The sound of melting arctic ice is part of the new Strand audio project


“Working from 100 years of BBC audio… a myriad of new worlds, collapsing time and space in startling and utterly insightful ways.”

Melting Arctic ice, coded messages from foreign intelligence and women broadcasting pioneers will be among the sounds played as part of a new audio installation to mark the BBC’s centenary.

A new public space at Strand Aldwych will host an immersive project sharing archival clips of early radio broadcasts and pre-industrial recordings from central London.

The VoiceLine, by Somerset House Studios, and artist Nick Ryan, will open on December 7 and will be in place for three months, as the first order in the newly revamped site.

It marks the opening of the new public space in the heart of Westminster and celebrates 100 years of operation of the BBC.

39 loudspeakers will cross the 170m space, near Marconi House where the BBC first broadcast in 1922, and visitors will experience voice, sound, music and audio storytelling .

Recordings of melting arctic ice are part of a new immersive audio project. Pictured are icebergs in the Arctic Ocean captured by NASA to measure Arctic sea ice melt. Photo: AFP/Getty

Artist and sound designer Nick Ryan said: “The VoiceLine celebrates the stories of radio and listening that began on the Strand 100 years ago and changed the world.

“I hope the unique sonic instrument I have created will once again identify Strand as an iconic listening destination.”

Robert Seatter, head of BBC history, said: ‘Working from 100 years of BBC audio, Nick conjured up myriad new worlds, collapsing time and space in startling ways and all quite insightful.

“The BBC is delighted to mark its centenary with this rich and exciting work, drawing inspiration from the birth of radio and celebrating the transformative power of audio in all of our lives.”

A new immersive audio project is coming to the Strand to mark the BBC’s centenary. Photo: Claudia Fragoso

Project visitors will hear recordings ranging from:

  • Memories of Bush House, headquarters of the BBC World Service;
  • Recordings from cities around the world and from the forests of Canada;
  • Visions of the future gathered from students at King’s College London;
  • Reconstructions of the Strand’s pre-industrial traffic;
  • BBC Radiophonic Workshop Sound Experiences;
  • And the mysterious utterances of the coded intelligence messages from the “Number Stations.”

Between 8 a.m. and 8 p.m., tailor-made sound works will create an evolving sound journey.

The installation came to life through a unique partnership with the BBC, during its centenary, and will engage audiences with radio’s first sounding innovations, the famous voices of news and the nation, and the multitude of languages ​​from the BBC World Service. .

A technician at work at Baird Television Radio at Alexandra Palace, 1936. Photo: Getty

Nick Ryan said: “Over the next 100 years the sound of cities will change beyond recognition and perhaps for the first time we will be able to choose how our public spaces should sound.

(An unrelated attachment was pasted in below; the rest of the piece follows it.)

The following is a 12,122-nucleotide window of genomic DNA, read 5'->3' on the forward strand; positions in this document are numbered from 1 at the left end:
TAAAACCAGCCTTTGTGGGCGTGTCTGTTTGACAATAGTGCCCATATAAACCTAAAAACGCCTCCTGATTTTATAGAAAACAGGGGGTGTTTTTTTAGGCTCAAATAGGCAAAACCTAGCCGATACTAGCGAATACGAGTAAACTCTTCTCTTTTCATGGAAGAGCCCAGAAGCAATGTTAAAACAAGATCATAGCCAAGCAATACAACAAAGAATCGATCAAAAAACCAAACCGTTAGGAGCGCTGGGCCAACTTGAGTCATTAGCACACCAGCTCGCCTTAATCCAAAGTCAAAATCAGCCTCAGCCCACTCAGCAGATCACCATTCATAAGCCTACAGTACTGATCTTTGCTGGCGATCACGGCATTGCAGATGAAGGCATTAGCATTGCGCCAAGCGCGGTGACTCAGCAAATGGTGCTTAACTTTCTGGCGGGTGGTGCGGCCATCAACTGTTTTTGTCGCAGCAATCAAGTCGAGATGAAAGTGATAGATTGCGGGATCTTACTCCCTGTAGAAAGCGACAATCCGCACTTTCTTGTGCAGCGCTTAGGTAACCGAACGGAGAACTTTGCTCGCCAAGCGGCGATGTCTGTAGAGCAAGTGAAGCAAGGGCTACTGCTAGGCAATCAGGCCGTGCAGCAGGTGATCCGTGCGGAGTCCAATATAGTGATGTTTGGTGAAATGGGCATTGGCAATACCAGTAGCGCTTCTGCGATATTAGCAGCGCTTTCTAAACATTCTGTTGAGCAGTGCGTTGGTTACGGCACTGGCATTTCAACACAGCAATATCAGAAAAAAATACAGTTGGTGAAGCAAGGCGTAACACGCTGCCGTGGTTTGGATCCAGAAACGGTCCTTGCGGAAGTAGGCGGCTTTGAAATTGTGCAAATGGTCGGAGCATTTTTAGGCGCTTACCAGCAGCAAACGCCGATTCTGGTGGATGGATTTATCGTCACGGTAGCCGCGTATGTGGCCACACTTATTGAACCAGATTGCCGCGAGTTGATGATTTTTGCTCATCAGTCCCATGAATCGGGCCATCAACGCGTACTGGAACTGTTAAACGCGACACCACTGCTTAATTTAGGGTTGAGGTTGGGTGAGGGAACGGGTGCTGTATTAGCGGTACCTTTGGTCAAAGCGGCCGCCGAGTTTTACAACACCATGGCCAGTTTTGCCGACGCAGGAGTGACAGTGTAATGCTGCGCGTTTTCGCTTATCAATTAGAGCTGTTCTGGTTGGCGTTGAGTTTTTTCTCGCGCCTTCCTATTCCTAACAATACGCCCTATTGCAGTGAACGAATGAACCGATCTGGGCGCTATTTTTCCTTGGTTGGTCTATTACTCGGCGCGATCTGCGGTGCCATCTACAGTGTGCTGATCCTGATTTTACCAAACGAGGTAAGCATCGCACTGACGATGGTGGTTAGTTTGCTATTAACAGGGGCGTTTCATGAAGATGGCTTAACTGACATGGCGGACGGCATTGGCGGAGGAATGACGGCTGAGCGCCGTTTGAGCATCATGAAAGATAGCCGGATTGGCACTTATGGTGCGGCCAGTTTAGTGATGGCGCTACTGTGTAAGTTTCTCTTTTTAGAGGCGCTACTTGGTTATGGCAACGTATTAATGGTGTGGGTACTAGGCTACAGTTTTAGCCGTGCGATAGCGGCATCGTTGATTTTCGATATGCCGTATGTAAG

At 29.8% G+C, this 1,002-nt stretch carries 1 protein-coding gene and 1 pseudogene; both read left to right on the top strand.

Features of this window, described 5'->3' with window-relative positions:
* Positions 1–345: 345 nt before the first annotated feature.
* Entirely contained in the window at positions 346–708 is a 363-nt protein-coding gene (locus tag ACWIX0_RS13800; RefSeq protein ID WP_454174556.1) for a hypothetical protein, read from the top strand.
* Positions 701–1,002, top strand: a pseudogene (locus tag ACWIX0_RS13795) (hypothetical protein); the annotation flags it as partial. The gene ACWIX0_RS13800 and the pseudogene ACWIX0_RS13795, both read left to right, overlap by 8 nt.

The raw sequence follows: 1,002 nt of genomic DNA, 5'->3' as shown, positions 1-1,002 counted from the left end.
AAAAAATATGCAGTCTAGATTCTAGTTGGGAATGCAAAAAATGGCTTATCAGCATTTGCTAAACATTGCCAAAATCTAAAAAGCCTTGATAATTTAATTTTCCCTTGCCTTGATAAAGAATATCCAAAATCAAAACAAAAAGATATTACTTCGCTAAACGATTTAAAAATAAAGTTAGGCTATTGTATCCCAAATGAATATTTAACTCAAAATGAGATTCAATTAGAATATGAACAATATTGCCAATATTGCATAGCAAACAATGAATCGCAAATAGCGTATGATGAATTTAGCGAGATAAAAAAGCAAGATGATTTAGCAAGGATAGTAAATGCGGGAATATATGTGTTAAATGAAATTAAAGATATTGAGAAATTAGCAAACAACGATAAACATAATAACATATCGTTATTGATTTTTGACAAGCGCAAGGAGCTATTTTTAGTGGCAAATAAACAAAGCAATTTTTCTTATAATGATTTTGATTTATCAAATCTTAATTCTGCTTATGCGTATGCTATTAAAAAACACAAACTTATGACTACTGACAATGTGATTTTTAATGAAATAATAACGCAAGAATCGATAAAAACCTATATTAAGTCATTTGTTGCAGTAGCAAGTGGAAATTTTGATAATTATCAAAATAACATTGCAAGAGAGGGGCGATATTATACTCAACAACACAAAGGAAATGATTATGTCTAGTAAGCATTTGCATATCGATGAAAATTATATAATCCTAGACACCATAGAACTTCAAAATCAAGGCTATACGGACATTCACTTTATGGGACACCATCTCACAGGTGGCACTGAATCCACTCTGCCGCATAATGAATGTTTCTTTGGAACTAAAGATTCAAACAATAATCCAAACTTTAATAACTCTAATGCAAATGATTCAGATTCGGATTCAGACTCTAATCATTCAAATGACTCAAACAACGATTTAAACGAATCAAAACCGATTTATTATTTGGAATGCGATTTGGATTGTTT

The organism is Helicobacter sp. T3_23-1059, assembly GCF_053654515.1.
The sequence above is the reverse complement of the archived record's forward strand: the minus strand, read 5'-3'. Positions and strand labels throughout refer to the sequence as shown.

“New sound technologies allow us to transform a thoroughfare that for the past 300 years has been known only for the disruptive sound of vehicles into an ever-changing auditory world with immersive sounds of voice, nature and music.”

At over 350m long – four times longer than Leicester Square – the Strand Aldwych space includes corporate headquarters, workstations, a communal dining area, activity lawn and garden room.

Ruth Duston, managing director of the Northbank Business Improvement District (BID), said seeing the project come to life has been “incredibly gratifying”.

The VoiceLine, by Somerset House Studios, and artist Nick Ryan, will open in December. Photo: Claudia Fragoso

And she said the goal of the partnership project was to “ultimately create a space that is welcoming, accessible and hopefully loved by all”.

Jonathan Reekie, Director of Somerset House Trust and Chairman of the Joint Project Committee, said: “We have been delighted to play a leading role with many other local public and private actors in this special partnership to create a new space audience for London.

“It’s a space that will draw on the past and help us shape the future of our great city.

“This intervention dramatically improves air quality and will reveal to locals, Londoners and visitors a vibrant and underappreciated corner of London.”

Geoff Barraclough, of Westminster City Council, said: “In this exciting new destination in Westminster, surrounded by magnificent architecture and deep-rooted history, we are seeing the opening of space for contemporary public culture. in central London.

“An important vision for Strand Aldwych was to create a space for accessible and free art and to allow the creative ideas of neighboring world-renowned institutions to flow into public space.

“The VoiceLine will be the first of many creative ventures to attract visitors to the city and beyond to enjoy Northbank and explore the many other delights nearby.”


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